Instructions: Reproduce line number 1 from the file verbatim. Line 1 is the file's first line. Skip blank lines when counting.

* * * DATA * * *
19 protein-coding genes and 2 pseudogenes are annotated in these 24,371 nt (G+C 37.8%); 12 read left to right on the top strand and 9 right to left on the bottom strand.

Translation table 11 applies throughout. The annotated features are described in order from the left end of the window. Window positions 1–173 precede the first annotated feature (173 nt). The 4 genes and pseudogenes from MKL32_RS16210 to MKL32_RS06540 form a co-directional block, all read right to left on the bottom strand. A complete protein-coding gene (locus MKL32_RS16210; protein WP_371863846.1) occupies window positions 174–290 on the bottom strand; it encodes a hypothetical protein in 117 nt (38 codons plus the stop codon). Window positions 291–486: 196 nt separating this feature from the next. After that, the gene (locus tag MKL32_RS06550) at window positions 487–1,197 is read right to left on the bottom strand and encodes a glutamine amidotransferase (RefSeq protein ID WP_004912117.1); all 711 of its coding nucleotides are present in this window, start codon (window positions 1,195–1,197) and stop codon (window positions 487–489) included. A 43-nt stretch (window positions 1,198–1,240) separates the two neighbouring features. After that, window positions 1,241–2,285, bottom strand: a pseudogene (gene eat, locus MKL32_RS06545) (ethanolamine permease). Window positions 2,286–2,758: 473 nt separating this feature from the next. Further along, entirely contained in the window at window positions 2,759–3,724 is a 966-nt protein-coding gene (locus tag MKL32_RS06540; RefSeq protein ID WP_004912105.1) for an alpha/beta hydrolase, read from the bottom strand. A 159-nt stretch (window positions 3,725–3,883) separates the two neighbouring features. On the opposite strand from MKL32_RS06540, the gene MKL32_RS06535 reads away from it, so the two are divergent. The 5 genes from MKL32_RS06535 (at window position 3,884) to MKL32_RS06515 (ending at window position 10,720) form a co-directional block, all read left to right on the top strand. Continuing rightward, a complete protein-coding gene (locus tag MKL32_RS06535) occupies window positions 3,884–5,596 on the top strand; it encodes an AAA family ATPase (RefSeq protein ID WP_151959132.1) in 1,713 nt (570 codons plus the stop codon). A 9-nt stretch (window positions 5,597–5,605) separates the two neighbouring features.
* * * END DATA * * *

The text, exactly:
19 protein-coding genes and 2 pseudogenes are annotated in these 24,371 nt (G+C 37.8%); 12 read left to right on the top strand and 9 right to left on the bottom strand.